I’d also ask, if these leaders are simply responding with Biblical clarity to questions within the church, where exactly is that fixation with answers on this topic coming from? I’d posit that this question loops back to leadership as the ones creating supply *and* demand, if you will. Folks want hard lines on this, because leaders insist there are hard lines – “God’s Order”, etc. And don’t forget, with all hard lines, there’s dire consequences – my very salvation is at stake! Maybe there are hard lines one way or another, but it tells me something that this topic out of all of em gets fixated on without much nuance in the way of consent vs abuse, like the good pastor Kyndall highlights so well in the video, as if there’s no real difference in effect between The Sin between two consenting adults, and the horrific scarring of abuse. Evangelical privilege meets fundamentalist myopia. Folks, fight where the hurt is at. Your drawing of exclusionary heaven/hell lines has created a fight though, with real human casualties (see LGBT youth suicide rates), when there is more than enough on our plates in healing this world already… but you’re still digging trenches.

So yeah, if that’s how it is for them, well I guess they can’t affirm my Christianity any longer, but I can confirm that their affirmation or lack thereof is not why I’ve lost sleep these past two nights, no sir. If I’m not much of a Christian, it’s much more likely because I’m doing a crappy job feeding the poor and otherwise binding up societal and personal wounds in light of my wealth and gifts and privilege, and has 0% to do with my affirmation of consenting homosexual relationships based on a different understanding of Scripture than theirs.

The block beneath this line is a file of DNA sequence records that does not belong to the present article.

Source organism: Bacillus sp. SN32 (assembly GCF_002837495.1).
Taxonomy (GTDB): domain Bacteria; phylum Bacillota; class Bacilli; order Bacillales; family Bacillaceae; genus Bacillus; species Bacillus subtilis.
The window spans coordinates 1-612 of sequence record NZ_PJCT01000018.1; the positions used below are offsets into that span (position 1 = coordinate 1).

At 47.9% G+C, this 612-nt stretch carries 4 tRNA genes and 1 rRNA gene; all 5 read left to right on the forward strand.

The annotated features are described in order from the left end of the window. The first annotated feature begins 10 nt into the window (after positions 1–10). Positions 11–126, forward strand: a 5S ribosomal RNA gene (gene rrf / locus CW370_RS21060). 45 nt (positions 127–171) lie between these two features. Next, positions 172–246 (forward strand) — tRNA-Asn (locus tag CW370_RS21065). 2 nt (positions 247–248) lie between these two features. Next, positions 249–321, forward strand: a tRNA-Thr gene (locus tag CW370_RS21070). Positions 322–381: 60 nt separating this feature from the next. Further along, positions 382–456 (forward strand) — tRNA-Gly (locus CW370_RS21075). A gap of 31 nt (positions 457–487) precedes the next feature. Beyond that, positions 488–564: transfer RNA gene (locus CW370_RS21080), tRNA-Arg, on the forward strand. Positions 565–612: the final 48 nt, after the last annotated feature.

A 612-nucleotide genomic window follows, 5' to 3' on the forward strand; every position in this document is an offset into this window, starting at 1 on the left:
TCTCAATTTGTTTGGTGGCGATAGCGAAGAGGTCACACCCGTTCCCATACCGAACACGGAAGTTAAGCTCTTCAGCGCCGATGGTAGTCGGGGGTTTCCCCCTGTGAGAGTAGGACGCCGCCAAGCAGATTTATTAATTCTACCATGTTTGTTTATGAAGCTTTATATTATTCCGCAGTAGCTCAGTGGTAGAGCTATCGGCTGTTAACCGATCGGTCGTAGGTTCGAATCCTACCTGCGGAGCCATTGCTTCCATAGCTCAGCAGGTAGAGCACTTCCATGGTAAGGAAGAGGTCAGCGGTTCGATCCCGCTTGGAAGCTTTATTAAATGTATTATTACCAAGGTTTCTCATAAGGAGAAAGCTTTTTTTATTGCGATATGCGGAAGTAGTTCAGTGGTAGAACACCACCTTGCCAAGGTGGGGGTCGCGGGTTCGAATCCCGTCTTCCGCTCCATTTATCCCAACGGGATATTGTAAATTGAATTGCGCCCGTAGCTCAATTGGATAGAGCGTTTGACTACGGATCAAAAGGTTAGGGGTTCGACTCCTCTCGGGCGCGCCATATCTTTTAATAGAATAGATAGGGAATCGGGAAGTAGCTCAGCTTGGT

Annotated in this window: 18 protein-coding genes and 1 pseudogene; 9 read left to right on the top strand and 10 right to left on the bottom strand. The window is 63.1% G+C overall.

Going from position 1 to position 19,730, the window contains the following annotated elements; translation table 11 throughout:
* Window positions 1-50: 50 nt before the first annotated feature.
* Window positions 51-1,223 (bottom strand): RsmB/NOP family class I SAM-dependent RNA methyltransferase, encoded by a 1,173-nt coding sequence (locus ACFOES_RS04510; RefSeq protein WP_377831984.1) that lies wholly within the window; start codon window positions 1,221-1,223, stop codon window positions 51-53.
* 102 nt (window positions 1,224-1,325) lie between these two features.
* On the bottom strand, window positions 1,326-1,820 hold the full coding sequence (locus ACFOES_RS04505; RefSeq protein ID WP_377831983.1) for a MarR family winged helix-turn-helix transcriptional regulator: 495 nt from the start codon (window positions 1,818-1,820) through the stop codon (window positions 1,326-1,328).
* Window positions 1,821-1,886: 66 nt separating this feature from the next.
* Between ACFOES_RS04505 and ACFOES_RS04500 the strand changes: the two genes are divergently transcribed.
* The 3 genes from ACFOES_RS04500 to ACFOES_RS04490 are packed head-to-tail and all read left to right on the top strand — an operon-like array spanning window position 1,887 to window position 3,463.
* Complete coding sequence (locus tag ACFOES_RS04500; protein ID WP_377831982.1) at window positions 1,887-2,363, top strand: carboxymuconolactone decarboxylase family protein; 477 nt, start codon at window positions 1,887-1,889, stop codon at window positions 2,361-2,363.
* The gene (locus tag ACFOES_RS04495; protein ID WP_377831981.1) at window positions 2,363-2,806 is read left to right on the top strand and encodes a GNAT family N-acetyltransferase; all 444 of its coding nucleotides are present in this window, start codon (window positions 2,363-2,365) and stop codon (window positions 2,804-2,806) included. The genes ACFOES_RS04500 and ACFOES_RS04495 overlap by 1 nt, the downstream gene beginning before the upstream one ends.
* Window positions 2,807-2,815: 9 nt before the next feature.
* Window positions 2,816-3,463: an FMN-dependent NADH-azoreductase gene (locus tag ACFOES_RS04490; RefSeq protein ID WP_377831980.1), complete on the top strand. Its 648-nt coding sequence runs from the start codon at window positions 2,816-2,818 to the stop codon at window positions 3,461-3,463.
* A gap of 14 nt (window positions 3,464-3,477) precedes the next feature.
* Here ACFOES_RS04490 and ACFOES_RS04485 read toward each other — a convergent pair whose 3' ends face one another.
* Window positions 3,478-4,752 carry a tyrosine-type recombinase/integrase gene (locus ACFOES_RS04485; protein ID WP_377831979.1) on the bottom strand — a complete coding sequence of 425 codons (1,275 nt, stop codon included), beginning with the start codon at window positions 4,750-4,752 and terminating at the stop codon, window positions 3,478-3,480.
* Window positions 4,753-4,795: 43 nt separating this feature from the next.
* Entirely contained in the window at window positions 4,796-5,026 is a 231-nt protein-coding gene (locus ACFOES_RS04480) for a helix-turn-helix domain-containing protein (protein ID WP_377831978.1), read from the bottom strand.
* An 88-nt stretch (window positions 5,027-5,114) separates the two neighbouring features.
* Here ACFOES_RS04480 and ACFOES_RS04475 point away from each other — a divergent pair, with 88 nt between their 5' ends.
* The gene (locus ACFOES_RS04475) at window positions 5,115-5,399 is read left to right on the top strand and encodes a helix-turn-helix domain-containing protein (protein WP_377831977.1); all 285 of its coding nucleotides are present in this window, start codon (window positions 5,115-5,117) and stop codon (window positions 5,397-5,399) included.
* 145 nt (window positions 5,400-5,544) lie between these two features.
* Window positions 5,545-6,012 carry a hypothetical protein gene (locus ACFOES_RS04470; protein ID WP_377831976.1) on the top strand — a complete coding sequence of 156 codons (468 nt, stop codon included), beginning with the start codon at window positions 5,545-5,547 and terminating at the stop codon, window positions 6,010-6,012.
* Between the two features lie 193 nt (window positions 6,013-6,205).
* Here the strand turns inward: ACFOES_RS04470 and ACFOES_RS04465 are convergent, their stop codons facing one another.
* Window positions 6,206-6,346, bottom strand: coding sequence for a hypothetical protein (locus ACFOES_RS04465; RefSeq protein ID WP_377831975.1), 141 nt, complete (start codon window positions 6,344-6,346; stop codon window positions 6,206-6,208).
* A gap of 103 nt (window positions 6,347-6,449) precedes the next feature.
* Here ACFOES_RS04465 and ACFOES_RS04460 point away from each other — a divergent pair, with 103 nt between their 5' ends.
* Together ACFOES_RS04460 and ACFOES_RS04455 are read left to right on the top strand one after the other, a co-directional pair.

Caving to Culture?

Let’s talk about a lazy take today. I don’t know how these things get started, but where I see it in its final form as parroted by folks in certain circles, I think it’s time to lay it gently to rest. Maybe give it a dadgum viking funeral –  nudge it, burning, gently out to sea in an envelope nestled in an open copy of “Recovering Biblical Manhood and Womanhood” or something.

I’m talking about this idea that a significant enough number of folks and denominations simply believe that the Bible can (and even should be) be changed according to whatever the culture wants.
Continue reading Caving to Culture?


In February of 2016, after a few months of off and on writing, I felt satisfied enough with my story to go public with it here. It was well-received by my friends and followers and the few family members I shared it with, and was an incredibly validating experience. No longer was it just a vague cloud of turmoil and bad memories in my mind, where bits and pieces would leak out, but no remotely clear picture. Finally there was a hard copy. I struggle with making sense of things when it’s just me locked in my head in endless conversation – heck, even now it’s hard to have any perspective on it. It feels like another life, another person sometimes, until something happens currently that triggers memory. Overall though, it’s been a good thing for me, and it’s helped me connect to some great folks, and helped free others to share their own experiences, including my sister who wrote hers shortly after I went public with mine. Continue reading Aftermath